Geneviève PREVOST
[ This article was published in CONVERGENCE, N 36. January / February, 1988, p. 28-29. Given the difficulties to get this ancient issue of Convergence, we think it is possible to put it on this web page]

    There is in France 24 million subjects who wear corrective glasses, that is 44 % of the French population.     These subjects whose the acuteness is low without correction, find, for the greater part, an excellent acuteness and do not seem handicapped by their visual defect.
    Nevertheless putting corrective glasses in front of an eye is not completely harmless.
    The optical lens, indeed, due to its geometry and its power, modifies the visual space, the structural marks and even the intrinsic balance of the ametropy which perceives image of objects and of the world in which it evolves, through the correction given by corrective glasses.


1. The cineprismatic effects

     In dynamic vision, the optical correction infers disturbances caused by the marginal prismatic effects of glasses.
    During head movements, the image of objects perceived through the correction is animated by a different movement as the subject is equipped with convex or concave glasses.
    So for nearsighted wearing concave lenses, the movement of the images is made in the same direction as the movement of the head: " he takes his environment with him ". Conversely for the farsighted, the movements are made the other way around: " the environment appears and comes to him ".
    The adaptation of the ametrope to these phenomena comes true generally very gradually in the course of the changes of glasses, but one can understand easily that there are moments when it will be more difficult.
    The pseudophake, for example, whose the ametropia is brutally transformed during the operation, sees his spatial balance suddenly destroyed, even if the residual ametropia is weak.

2. The anamorphose effects

    All the corrective lenses, due to their prismatic effects, engender spatial distortions: in shape of small cushion for the convex glasses and diabolo for the concave glasses.
    In that case still, the progressive adaptation of the subject to these distortions is good, while they remain perturbantes during rough changes of correction.

3. The spatial anisophorie

    In cases of anisometropia, the difference of the marginal prismatic effects entails an abnormal disparity of the eye vergences. This error of appreciation of the space is quite particularly felt in the downward glance (stairs, pavements...) because it is in these conditions that the fusion reserves are the weakest.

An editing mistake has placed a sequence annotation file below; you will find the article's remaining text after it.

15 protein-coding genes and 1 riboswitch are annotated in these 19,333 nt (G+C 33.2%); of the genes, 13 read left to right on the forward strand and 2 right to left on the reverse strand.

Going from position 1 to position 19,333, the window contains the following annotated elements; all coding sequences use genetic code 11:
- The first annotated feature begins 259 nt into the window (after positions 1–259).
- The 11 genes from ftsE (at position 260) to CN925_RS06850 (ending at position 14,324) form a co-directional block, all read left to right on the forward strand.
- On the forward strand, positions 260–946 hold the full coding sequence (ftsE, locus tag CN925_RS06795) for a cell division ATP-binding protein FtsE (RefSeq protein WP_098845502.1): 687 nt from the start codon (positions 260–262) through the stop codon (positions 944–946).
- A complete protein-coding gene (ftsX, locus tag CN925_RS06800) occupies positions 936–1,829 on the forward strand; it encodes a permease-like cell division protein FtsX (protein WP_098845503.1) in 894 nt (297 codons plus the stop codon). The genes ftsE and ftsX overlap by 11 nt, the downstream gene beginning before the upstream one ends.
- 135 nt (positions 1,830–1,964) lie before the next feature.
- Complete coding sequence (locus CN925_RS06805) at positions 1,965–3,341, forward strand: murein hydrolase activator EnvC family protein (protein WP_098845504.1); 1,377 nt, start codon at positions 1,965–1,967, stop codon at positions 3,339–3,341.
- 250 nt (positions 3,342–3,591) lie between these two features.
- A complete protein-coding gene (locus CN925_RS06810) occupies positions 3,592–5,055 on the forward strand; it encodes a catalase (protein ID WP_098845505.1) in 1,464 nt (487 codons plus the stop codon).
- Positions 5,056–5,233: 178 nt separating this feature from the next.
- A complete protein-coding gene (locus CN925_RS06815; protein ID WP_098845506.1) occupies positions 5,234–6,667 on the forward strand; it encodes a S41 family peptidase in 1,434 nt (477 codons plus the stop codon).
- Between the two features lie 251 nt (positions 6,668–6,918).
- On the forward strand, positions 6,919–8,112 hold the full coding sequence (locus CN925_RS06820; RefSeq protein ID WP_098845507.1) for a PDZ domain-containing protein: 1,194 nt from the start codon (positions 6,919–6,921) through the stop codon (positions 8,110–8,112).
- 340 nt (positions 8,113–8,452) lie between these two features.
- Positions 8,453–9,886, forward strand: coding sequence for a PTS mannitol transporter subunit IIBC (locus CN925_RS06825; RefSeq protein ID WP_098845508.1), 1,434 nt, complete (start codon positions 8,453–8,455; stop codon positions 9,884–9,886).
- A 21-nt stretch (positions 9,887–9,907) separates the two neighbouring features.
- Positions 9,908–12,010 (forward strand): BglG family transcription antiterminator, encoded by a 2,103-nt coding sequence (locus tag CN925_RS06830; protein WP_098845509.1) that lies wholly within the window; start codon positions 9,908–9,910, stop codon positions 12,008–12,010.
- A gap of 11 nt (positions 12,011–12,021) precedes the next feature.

The sensory modifications led by these various phenomena due to the geometry of the glass are essentially perceived in spatial vision. In private hospital, the possibilities of adaptation of the subject can be controlled by the Hess-Weiss coordimeter.
    These inconveniences vary with the type of the chosen glass: they can be sharply eased by advising the customer to choose glasses of small dimensions, having a reduced glass surface, or glasses of new generation with aspherical surface.
    These geometries, indeed, allow a net decrease of the thickness as well as the marginal prismatic effects.


    If the phenomena quoted first are essentially perceived by the peripheral retina, the prismatic correction acts on the retina as a whole . The prism is, indeed , placed in primary position of the glance and acts on the visual space as a whole. It aims at moving the perceived image in a direction well determined by the strabologist, the orthoptist or the posturologist.
    These movements can be obtained by means of organic flexible lenses, like press-on®, or of conventional prisms specially surfaced or, when the power of the glass allows it, by a shift of the correction with regard to the position of the pupils in the glance far off straight front.
    So, an indistinct centring of corrective lenses, a collapse of the plaques of deformed frame, or which does not remain suitably put by the patient on his nose, can introduce uncontrolled prismatic effects.
    To get a first idea of this phenomenon, within our research department, we measured the average prismatic effect worn by " Sir everybody ".

Protocol of experiment

     To do it, we tracked down the position of the pupils of the subject when he looks far away, straight ahead in front of him, by means of Victorin's method.
    This process, where one points directly on the glass of the patient the place of the pupils, allows to respect the usual position of the frame when it is worn, what is important for obtaining a measure as close as a possible of the reality.
    After this operation, the power of glasses found in the frontofocometer, it is easy to calculate the prismatic effects worn by means of one abacus or the formula:

D = h x Delta
Where h represents the shift expressed in cm,
Delta the power of the glass in diopters,
and D the prismatic effect expressed in prismatic diopters.


It is by this method that 250 adults, subjects suffering from ametropia, spread out from + 5,50 to - 12,00, were examined.


Prismatic effect
Number of subjects Perrcentage
D = 0
0 < D < 0,50
0,75 < D < 1,25
1,25 < D < 2,00
2 < D < 3
3 < D < 4
D > 4


51% basis upwards
8% basis downwards
12,5% basis lst quadrant, 0 < a < 90'
14% basis 2nd quadrant, 90 < a < 180'
11,5% basis nasal
3% basis temporal


     Let us underline that 49 % of the subjects wore perfectly centred glasses, and this is happy.
    Among 9 % of the subjects which have the most important prismatic effects, one often meets nearsighted equipped of frames “RayBan” with large surface glasses often worn far from eyes.
    Finally 47 % of the examined subjects undergo a prism included between 0,75 and 2,00 diopters.
   This result seemed to us particularly interesting as far as these powers are exactly those of postural prisms.